Lucia’s Story: Finding a new way thanks to holistic mental health care


Sixteen-year-old Lucia arrived at the Omada neuropsychiatric therapeutic community after being discharged from a psychiatric facility where she had been hospitalized for self-harm and suicidal behavior. Due to her familial circumstances – separated parents, a mother with mental health problems, and a younger sister showing early signs of anxiety and mental disorder – the Italian Juvenile Court ordered Lucia’s admission to Omada to give her the best opportunity for recovery.

During the first few months, Lucia spent most of her time in bed or wandering around the community, an expression of acute suffering on her face. She communicated her discomfort physically by trying to hurt herself, escaping from group therapy, or throwing herself into the arms of Omada staff. Her anger, self-injurious episodes, and requests to be hospitalized and increase her medication contrasted sharply with moments of very mild demeanor.

Omada’s multi-disciplinary team assumed a very human but professional attitude toward Lucia, using an integrated psychoeducational and rehabilitative approach tailored to her age, personality, and family history. Through psychotherapy sessions, rehabilitation activities, school, socialization, and family meetings, Lucia came to see her difficulties as issues that could be faced and overcome. Gradually, she began to recognize her emotional fragility and relate to staff and other residents less defensively.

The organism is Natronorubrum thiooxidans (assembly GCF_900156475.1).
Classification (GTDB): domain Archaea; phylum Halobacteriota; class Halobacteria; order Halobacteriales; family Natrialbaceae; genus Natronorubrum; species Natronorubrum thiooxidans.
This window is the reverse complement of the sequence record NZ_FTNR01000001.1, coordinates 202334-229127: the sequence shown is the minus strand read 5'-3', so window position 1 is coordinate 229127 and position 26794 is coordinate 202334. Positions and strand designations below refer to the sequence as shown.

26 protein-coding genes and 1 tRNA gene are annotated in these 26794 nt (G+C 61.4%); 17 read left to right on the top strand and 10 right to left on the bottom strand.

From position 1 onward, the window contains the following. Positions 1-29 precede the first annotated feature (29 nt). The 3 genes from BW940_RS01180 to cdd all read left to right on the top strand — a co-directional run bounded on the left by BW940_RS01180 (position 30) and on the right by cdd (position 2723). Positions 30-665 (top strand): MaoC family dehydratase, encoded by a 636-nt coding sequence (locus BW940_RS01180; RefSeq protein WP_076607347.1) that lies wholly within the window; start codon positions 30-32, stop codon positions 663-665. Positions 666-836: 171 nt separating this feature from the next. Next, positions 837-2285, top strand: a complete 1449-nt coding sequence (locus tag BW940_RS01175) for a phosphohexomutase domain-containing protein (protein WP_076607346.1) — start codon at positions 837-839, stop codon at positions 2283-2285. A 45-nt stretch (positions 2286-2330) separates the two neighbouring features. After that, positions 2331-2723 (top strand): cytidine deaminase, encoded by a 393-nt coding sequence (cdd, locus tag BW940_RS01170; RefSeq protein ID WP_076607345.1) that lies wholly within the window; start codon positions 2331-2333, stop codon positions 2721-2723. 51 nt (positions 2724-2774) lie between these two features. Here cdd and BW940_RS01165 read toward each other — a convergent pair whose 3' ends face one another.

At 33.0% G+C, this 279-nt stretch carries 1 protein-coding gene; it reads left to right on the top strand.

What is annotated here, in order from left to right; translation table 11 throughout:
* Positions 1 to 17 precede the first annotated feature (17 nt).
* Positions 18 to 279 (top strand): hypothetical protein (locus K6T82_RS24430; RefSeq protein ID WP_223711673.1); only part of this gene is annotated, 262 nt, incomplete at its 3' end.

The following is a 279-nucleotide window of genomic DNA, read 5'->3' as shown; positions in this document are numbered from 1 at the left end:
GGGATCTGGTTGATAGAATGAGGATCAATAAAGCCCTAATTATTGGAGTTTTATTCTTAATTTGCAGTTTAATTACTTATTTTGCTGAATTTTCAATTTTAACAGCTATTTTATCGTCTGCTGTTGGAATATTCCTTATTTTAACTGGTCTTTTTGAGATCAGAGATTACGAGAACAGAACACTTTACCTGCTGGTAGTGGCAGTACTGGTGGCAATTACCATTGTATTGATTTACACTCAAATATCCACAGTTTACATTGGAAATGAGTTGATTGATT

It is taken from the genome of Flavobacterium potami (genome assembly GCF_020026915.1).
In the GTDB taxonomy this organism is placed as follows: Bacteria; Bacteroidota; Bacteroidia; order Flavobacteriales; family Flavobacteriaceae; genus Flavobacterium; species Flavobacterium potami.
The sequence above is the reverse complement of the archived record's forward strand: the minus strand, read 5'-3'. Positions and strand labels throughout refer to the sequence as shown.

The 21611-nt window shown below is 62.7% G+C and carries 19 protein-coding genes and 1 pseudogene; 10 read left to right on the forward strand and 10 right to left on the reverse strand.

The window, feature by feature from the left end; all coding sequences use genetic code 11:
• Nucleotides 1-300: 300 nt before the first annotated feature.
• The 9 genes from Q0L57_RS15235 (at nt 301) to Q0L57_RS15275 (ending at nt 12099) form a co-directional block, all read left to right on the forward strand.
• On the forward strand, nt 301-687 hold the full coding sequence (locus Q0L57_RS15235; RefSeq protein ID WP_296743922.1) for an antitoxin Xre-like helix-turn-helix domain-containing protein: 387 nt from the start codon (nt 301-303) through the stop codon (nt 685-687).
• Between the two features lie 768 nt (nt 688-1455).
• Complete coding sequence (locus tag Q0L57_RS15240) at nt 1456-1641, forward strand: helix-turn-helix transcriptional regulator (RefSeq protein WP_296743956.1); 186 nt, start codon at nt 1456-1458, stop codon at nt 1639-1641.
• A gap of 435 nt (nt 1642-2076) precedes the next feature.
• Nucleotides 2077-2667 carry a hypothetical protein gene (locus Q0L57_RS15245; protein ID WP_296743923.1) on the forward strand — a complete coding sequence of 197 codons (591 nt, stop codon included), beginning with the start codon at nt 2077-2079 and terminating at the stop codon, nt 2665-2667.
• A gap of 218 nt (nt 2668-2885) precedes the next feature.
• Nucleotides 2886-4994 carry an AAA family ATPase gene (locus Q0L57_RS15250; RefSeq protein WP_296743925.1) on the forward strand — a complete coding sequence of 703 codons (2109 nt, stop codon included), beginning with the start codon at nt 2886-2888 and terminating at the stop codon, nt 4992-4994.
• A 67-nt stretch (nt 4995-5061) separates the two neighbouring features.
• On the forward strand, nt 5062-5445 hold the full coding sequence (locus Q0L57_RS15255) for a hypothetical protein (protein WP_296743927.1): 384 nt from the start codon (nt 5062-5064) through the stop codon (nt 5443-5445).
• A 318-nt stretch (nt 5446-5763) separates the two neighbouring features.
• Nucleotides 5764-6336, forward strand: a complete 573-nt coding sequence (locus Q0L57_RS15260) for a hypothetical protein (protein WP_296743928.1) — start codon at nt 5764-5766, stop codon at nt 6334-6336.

Omada also helped Lucia revisit traumatic moments in her life in which she was unconsciously trapped, enabling her to better comprehend the past and present. By engaging Lucia’s family in her rehabilitation path, they fostered mutual understanding and created an opportunity for them to start over with renewed sincerity.

Living in the community allowed Lucia to nurture a sense of belonging and gave her space to cultivate passions like playing the guitar. Music became a notable communication channel for her, providing a creative outlet and building self-confidence. Over time, she became increasingly independent, taking the train to go home or visit a friend. She even took a pending exam and enrolled in her 3rd year of high school.

After 18 months at Omada, Lucia had learned tools to help communicate her feelings and honed important life skills. She was discharged to an educational residential structure, transitioning to the outside world and towards a future filled with hope.